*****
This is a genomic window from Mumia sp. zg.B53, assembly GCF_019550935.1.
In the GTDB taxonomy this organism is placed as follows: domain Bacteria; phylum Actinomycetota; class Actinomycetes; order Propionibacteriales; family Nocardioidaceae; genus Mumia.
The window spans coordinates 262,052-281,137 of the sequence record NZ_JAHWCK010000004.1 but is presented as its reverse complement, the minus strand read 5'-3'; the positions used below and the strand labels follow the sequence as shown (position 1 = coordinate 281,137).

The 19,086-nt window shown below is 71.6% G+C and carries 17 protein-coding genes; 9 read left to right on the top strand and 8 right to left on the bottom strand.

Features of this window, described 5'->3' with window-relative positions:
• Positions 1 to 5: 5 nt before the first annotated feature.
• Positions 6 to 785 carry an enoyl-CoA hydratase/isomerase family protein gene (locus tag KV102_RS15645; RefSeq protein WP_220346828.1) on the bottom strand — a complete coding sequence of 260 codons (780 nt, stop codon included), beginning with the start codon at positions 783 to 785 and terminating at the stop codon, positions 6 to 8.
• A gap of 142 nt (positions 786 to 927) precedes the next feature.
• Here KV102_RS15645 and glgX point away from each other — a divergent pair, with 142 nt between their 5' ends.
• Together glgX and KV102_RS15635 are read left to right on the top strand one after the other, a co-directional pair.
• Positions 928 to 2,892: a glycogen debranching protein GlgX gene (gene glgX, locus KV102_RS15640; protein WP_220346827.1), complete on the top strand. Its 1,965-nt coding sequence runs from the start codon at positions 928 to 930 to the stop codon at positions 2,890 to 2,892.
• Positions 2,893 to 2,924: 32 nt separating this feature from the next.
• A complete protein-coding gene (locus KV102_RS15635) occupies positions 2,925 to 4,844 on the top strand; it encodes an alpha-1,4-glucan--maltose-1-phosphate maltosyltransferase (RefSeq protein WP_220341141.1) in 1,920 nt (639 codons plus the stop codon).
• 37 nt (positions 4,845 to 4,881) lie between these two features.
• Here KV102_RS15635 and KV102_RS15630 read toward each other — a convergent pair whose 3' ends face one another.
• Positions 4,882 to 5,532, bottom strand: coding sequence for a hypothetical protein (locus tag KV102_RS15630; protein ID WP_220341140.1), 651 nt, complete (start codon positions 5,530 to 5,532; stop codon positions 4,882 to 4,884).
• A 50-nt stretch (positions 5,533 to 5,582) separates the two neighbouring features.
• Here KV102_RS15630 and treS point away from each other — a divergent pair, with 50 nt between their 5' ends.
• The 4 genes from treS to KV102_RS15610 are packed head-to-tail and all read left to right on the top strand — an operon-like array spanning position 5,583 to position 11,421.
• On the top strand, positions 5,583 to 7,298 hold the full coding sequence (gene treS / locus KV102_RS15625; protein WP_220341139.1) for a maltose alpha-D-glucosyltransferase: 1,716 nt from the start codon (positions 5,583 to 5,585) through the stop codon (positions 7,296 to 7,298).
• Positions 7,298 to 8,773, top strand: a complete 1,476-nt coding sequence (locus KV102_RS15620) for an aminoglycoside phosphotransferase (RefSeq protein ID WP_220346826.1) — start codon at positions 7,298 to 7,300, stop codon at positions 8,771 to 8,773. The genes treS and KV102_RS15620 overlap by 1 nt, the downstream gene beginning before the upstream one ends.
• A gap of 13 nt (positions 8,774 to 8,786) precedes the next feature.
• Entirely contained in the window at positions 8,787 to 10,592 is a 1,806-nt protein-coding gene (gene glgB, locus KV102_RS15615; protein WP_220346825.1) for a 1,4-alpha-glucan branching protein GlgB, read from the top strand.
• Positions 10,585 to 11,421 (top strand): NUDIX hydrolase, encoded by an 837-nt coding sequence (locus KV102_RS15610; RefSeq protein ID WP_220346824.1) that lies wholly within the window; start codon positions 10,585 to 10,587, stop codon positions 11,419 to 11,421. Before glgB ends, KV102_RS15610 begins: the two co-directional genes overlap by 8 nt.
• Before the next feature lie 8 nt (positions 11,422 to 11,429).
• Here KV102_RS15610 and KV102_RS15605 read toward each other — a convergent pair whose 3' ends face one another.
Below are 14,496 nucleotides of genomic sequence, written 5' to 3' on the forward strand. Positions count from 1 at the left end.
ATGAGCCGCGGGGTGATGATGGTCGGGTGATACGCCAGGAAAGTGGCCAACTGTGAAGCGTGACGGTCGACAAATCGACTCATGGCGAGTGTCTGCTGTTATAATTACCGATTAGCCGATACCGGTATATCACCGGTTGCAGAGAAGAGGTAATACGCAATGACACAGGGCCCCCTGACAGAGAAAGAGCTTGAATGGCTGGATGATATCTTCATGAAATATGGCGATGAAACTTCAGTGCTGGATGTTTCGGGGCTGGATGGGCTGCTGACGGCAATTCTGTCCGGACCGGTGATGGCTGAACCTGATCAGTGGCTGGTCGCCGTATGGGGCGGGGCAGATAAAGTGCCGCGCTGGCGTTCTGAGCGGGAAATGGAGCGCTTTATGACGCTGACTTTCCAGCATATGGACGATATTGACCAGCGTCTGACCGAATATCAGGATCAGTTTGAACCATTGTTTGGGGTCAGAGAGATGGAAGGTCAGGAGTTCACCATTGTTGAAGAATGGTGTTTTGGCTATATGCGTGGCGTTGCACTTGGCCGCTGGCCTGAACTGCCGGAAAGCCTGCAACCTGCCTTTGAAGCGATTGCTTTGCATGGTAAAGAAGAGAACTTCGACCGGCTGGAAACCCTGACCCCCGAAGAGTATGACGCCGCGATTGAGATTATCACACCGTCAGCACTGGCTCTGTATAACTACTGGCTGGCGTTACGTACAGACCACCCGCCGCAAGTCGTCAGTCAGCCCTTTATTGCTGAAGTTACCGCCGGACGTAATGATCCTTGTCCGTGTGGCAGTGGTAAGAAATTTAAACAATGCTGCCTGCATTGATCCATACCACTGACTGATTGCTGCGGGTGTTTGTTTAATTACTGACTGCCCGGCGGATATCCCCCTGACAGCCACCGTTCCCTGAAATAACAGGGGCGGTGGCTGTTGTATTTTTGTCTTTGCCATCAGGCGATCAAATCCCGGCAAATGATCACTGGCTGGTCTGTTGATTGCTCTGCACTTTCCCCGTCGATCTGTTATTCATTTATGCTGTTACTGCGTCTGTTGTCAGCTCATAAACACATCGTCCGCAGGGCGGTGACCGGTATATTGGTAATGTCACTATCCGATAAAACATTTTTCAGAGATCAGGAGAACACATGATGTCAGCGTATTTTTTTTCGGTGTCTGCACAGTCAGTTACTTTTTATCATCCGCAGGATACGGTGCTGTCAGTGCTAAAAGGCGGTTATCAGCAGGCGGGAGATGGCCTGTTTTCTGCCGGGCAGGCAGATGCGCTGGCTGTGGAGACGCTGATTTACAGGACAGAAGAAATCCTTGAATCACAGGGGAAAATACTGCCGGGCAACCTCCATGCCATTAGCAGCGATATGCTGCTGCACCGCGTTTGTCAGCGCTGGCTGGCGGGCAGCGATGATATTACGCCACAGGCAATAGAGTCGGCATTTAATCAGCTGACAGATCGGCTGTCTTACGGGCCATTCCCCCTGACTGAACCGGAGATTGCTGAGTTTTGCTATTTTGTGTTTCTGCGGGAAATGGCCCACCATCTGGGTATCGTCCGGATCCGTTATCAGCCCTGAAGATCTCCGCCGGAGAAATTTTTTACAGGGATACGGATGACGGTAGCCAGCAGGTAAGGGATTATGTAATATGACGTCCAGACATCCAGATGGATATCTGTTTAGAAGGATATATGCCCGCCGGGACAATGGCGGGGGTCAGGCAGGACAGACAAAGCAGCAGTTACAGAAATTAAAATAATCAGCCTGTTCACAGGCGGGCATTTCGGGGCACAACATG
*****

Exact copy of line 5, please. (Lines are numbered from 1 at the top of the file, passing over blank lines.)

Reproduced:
Features of this window, described 5'->3' with window-relative positions: